It is 08.00 am on Friday 6 November 2020, sixty-seven days from the start of the school year.
The cheery thing to report
Mum and dad and all the other school parents got a nice email from our school director, congratulating us for the major effort to get all the kids kitted out and complying with the all-day wearing of masks. It appears that mum and dad’s initial concerns about lack of compliance were unfounded. Let’s hope the practice is sustainable going forward. It’s really no fun wearing masks, whichever way you look at it, this first flush of enthusiasm will be difficult to keep up.
The not-so-cheery thing to report
Mum and Dad normally do a weekly update of the school risks, to be satisfied that there no weak points in their home Covid security system that they need, and can, deal with themselves. With the lockdown, all the school risks have been examined anew this week. We found two problems:
Here are the daily French Covid 19 results for new confirmed cases and deaths as reported to the World Health Organisation:
THE DAILY LOCKDOWN RESULTS FOR NEW CONFIRMED COVID 19 CASES AND DEATHS
|WEEK 1||Oct 31||Nov 1||Nov 2||Nov 3||Nov 4||Nov 5||Nov 6||TOTALS|
What can one say about this detailed daily focus on the Covid 19 impact? Not a lot – it just feels so sad, so avoidable, so wrong.
As expected for week 1 of lockdown, just more new cases and more deaths, with another three thousand new families left reeling, having to say goodbye from a distance, what a horrible way to begin the mourning process. There needs to be a day of judgement once the pandemic is over.
And meanwhile the new school masks programme
Child has had no problems, no complaints on their use, only comments are on design – ‘This one is boring, I like that one, no, I am not wearing THAT’ Dad is sure these fashion statements are Child copying her mum, but that’s OK as long as she was wearing the darn things as instructed.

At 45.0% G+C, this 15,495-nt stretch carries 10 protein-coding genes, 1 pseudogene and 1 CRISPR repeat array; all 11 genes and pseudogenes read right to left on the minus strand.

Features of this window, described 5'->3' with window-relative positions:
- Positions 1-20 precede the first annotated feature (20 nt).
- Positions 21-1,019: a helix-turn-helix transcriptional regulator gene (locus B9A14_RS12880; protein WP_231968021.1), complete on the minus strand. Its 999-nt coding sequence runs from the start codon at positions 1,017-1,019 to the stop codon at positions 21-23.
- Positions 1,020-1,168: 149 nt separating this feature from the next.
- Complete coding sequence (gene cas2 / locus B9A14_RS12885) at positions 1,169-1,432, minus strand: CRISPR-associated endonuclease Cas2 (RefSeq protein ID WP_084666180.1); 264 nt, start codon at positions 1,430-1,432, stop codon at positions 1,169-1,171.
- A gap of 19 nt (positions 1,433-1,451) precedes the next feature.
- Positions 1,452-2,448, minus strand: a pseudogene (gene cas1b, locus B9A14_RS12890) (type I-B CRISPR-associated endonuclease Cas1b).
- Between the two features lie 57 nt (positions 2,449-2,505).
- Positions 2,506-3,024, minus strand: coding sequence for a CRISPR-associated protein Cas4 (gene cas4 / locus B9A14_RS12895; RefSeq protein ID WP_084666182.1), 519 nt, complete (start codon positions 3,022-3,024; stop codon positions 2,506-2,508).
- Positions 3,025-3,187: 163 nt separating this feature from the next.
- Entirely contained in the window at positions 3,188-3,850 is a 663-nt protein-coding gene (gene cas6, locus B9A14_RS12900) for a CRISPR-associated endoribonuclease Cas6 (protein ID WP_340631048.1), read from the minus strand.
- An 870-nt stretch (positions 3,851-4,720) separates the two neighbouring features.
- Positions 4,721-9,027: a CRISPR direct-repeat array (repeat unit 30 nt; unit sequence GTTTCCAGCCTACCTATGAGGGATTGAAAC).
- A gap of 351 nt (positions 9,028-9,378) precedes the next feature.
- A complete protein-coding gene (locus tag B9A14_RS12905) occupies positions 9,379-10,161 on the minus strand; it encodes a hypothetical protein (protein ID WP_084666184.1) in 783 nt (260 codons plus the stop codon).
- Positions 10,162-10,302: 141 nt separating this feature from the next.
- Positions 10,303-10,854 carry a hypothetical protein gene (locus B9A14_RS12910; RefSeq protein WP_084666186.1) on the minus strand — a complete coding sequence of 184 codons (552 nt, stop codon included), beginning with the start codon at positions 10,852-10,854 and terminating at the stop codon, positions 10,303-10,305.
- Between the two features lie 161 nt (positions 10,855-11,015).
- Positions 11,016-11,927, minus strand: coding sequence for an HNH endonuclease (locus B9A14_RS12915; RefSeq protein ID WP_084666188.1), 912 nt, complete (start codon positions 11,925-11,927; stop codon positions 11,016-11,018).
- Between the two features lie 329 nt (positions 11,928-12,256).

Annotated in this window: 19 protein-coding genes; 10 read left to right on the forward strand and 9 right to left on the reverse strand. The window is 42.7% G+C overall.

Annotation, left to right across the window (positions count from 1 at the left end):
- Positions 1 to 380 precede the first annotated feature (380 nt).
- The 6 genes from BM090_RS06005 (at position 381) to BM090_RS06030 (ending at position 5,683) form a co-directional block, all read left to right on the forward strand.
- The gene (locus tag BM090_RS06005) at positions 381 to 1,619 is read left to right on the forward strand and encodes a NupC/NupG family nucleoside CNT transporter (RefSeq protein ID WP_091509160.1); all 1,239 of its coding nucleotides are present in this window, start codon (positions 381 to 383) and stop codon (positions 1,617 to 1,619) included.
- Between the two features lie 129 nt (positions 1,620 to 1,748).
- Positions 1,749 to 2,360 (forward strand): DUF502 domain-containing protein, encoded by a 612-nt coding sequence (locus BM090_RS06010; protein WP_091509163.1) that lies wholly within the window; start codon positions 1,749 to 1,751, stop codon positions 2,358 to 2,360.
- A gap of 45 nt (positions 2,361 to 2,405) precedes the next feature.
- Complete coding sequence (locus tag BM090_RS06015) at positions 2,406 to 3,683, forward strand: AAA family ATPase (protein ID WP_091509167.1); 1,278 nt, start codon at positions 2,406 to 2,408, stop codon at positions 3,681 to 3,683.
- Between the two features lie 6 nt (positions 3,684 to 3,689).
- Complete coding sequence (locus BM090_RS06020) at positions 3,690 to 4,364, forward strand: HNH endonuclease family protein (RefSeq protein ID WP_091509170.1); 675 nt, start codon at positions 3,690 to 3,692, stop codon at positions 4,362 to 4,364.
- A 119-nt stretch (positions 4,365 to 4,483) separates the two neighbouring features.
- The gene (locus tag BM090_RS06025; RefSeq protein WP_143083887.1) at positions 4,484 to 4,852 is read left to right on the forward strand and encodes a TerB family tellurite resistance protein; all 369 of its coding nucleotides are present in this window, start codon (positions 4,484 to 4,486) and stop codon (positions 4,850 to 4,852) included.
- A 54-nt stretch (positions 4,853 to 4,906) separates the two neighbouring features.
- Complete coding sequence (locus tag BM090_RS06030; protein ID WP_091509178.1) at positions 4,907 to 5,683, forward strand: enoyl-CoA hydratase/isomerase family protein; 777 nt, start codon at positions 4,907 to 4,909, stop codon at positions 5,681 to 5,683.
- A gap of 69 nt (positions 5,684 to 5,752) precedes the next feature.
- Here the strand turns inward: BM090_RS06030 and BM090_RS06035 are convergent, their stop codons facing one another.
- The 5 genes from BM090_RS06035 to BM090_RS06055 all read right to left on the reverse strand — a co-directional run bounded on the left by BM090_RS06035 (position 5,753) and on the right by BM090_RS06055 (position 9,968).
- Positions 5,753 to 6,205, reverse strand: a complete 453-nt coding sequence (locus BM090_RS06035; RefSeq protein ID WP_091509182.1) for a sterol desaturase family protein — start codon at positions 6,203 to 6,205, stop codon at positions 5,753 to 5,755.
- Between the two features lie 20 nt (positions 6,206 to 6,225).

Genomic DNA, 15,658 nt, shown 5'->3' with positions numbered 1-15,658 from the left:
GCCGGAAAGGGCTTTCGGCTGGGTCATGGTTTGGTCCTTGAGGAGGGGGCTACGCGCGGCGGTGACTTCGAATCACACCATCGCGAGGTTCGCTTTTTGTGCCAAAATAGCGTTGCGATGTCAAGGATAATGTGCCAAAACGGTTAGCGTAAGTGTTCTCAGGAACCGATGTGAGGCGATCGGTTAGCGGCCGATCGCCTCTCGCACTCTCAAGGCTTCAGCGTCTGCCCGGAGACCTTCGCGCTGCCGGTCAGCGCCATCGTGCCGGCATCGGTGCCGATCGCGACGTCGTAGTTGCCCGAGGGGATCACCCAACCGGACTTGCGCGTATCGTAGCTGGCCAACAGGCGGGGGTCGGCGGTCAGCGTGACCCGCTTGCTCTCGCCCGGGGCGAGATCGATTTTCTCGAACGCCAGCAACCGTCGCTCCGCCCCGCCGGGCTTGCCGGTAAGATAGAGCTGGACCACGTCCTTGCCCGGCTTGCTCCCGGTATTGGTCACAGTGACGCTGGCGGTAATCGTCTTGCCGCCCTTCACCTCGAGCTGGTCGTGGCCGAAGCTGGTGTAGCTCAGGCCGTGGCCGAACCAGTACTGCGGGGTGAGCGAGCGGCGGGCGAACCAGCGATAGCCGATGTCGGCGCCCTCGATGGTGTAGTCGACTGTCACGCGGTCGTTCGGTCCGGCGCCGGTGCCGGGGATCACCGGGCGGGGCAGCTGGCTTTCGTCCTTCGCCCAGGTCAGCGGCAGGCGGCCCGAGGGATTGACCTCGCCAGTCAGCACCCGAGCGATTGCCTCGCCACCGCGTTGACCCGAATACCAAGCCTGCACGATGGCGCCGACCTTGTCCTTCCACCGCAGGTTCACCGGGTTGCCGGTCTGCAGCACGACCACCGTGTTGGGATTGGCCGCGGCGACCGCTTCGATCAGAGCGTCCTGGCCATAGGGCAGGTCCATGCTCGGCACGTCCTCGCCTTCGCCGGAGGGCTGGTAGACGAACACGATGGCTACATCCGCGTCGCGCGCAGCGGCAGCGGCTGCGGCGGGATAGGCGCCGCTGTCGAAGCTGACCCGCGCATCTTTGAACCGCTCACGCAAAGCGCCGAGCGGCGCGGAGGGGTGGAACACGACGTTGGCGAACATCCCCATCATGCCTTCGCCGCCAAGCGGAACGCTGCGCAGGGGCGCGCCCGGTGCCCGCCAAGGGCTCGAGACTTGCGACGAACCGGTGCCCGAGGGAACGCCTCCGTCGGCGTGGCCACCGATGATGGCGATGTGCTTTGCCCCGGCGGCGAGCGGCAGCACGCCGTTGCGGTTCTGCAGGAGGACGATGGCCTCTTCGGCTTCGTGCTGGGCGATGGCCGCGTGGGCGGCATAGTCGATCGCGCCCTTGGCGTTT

Mum and dad are now concentrating hard on maintaining and refining the new daily lockdown schedule and incorporating the new ‘Schoolbag’ programme in the light of the latest school risk assessment.
The immunity programme, as laid out in previous issues, continues unchanged for now, until we settle in to the new routine, and work through the implications of the self-imposed home lockdown extension period, into the new year.
Finally, after 67 days of exposure to school, what about Mum and Dad – are they coping?:
Comparing the experience of the first lockdown with this second one, mum and dad definitely prefer the first. It was much better policed and people behaviour was monitored more closely. Second time around, not so nice, therefore more stressful, but not dramatically so.
The worst example is the absolute failure of the authorities to specify the confinement behaviour of joggers (whose numbers seem to multiply exponentially each day!). They delight in jogging anywhere that takes their fancy, whizzing past as close as possible, no social distancing at all, panting hard and pumping out a slipstream laden with their exhaled secretions. The jogger’s message? ‘I really don’t care about you at all, not one little bit.’
On the positive side, there are more stringent conditions for the big supermarkets that sell everything. The vast majority of non-food products have been cordoned off. This has substantially reduced the footfall, (great!) making the experience quicker and simpler.
Not surprisingly though, a number of small shops are remaining open in defiance of the order for all non-essential shops to close. The best example in mum and dad’s neighbourhood is the local chocolate shop – maybe that is deemed essential in the French psyche, and yes, I suppose it is uplifting and indulgent to have a perfect hot chocolate on a cold day! Maybe they are authorised to stay open to raise the mood of the oppressed citizenry?
By John Saunders
World Health Communication Associates (WHCA) & INSPIRIT Creatives UG NGO,
MediaWise and MediaFocusUK
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